3 Painfully Common Misuses of CRM

Every tool has a purpose. That’s never more clear than when you see a neophyte do-it-yourselfer trying to use a tool for a purpose other than what it was designed for. For instance, anyone wielding a hammer while trying to fix a car’s engine is probably not going to succeed. I’ve also seen people trying to drive nails with the rubberized handle end of a screwdriver. This was equally unsuccessful.

CRM applications are a little like this. Businesses often make the mistake of thinking that CRM software can be installed and populated with data and then, magically, it can solve all kinds of problems with no effort whatsoever. If you believe that, I would like to talk to you about making a sizable investment in my unicorn ranch.

In reality, CRM is a discipline, and CRM software is the tool you use to scale that discipline up and automate its data management aspects. It’s a tool. Use it right and find success. Use it wrong and you might as well be pounding on your engine block with a hammer.

CRM applications are generally not the sources of the problem — it’s those pesky humans, who have remarkably unfettered imaginations when it comes to finding ways to misuse or underutilize their CRM applications. Here are three recurring misuses of CRM that are head-slappingly common.

1. CRM as Sales Manager Rant Fuel

Sales managers have a tough job. They have to motivate a group of people who often have strong personalities, and they have to communicate a set of sometimes Byzantine information to them — sales contests, territory changes, lead programs, new collateral, and on and on. If anyone needs an assist from CRM, it’s the sales manager. By getting an automated insight into the sales pipeline, he now has the ability to spot who’s performing and who’s not at a speed equal to how quickly his sales staff enters data into CRM.

However, sales managers need to be careful about this. Yes, CRM can provide snapshots of how salespeople are performing, and some salespeople can benefit from blunt words from their managers from time to time. But don’t overdo it. Using data from CRM as a cudgel to beat up on the sales staff is not only unpleasant behavior but also self-defeating. The sales staff will quickly catch on to the source of the manager’s ire, and a natural response is to stop using the CRM system. Why load it up with data so that the manager can then turn around and use that data against you?

This triggers a drop in adoption, and this leads the sales manager back to square one, where he has only a partial idea of what his pipeline looks like. The CRM investment is squandered — at least until you can win the sales staff back — and all the benefits the sales manager gained have been offset by extra work.

2. CRM as the Source of Reports (and Little Else)

CRM’s great at collecting data. Your IT department will tell you that. It can build some very complete customer records, and generate comprehensive reports. But those customer records and reports are simply new ways to increase you intra-office paper costs unless you put them to some use.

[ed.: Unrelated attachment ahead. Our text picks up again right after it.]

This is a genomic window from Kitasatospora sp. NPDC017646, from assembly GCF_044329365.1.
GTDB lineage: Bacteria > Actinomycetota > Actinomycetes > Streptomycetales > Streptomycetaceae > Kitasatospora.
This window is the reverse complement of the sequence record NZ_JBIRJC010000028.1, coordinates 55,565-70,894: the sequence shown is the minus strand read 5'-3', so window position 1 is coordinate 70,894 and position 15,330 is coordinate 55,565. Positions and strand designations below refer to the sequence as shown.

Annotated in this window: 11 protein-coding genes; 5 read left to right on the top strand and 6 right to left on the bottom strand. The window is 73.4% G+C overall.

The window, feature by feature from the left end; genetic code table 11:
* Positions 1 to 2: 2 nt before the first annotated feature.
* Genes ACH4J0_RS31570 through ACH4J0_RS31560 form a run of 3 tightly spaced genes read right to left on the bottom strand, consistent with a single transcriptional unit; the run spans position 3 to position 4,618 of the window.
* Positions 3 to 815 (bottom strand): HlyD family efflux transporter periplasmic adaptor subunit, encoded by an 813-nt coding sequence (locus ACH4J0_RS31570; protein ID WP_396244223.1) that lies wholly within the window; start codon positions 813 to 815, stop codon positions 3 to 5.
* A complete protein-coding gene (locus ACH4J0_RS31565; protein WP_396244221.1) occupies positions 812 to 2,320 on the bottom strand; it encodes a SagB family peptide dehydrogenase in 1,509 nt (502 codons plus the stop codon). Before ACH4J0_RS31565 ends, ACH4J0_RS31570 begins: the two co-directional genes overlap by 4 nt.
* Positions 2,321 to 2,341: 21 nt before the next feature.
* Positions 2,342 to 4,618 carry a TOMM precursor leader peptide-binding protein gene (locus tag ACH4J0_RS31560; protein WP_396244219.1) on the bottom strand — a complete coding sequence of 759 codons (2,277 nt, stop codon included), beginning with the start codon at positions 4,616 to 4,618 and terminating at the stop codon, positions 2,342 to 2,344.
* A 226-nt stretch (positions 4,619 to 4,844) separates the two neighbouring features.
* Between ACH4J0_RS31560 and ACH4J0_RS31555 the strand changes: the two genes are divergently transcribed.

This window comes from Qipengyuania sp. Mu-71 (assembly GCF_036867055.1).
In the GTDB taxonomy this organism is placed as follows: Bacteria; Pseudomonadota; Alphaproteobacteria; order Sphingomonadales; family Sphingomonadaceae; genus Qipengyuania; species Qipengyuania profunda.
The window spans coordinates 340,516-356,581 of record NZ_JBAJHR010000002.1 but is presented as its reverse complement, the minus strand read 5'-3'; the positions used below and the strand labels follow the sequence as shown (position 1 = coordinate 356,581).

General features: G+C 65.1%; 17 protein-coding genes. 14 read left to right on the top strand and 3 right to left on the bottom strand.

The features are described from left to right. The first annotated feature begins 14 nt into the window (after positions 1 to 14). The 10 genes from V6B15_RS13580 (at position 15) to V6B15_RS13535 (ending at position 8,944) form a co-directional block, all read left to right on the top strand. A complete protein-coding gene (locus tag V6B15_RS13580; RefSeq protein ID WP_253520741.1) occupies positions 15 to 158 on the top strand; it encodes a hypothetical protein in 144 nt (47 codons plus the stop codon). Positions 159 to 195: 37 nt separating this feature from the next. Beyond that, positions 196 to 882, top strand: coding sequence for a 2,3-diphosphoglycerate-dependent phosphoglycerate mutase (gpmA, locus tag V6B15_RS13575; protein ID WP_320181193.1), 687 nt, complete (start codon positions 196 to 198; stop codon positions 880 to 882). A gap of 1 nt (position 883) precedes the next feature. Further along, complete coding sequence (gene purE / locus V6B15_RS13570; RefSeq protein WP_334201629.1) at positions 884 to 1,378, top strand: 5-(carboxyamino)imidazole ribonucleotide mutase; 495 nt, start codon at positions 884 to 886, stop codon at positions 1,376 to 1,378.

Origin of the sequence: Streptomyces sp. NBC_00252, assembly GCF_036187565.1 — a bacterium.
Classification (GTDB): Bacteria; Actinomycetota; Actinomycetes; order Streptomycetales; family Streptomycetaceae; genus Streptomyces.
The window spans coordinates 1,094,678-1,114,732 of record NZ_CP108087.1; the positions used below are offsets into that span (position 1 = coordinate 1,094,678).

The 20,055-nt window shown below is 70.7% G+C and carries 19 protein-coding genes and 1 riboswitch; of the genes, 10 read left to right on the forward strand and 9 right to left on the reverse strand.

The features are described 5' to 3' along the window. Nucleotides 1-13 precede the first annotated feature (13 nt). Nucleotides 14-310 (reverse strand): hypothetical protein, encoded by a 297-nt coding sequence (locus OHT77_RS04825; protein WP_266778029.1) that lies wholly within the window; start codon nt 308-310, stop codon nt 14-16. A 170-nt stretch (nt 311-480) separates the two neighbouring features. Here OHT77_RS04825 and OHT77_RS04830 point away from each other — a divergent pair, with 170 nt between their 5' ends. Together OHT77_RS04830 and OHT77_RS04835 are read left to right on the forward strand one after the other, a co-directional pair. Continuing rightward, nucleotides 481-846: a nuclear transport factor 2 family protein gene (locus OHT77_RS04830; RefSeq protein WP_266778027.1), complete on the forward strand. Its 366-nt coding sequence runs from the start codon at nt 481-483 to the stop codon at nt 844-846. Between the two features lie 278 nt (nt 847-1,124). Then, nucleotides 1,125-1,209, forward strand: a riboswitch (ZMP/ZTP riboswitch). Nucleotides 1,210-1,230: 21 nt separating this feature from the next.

Many organizations ensure that data is flowing into the CRM system and is keeping sales organized but fail to make connections to the rest of the organization. Data that could be hugely helpful to support, marketing, and new product creation never makes it to those constituents because the pathway within the company was never built. This is not a technology issue; it’s an organizational issue that leadership needed to tackle at the outset of CRM strategy development.

CRM is often brought in as a way of breaking down silos within organizations, but if you lose sight of this it can become its own silo.

3. CRM as the Jello Mold for Your Business Processes

CRM can automate the things your business needs to do around the capture of customer data, and it can be a big help in automating workflow, delivering reminders, helping with schedules and taking care of many of the mundane aspects of business. It also offers an opportunity to change things that your business doesn’t do well. But if it does it in a way or in a sequence that forces you to modify successful processes to fit the CRM application, you’re doing it wrong.

There’s a word for this: Procrustean, from the myth of the son of Poseidon who invited guests to sleep in a special bed, and then stretched or sliced the guest to fit the bed. You should not stretch, slice, splice or substitute the processes dictated by the CRM application for those that are working well for your organization; that action would be the same as assuming the CRM vendor knew what was best for your business better than you did.

The answer here is to find a flexible CRM application that can mold to your business, not the other way around. With some customization or configuration, the application ought to be able to accommodate the way you work rather than forcing you to change what’s succeeding in your business in order to use the application.

CRM Buyer columnist Chris Bucholtz blogs about CRM at the CRM Outsiders. He has been a technology journalist for 17 years and has immersed himself in the world of CRM since 2006. When he's not wearing his business and technology geek hat, he's wearing his airplane geek hat; he's written three books on World War II aviation.

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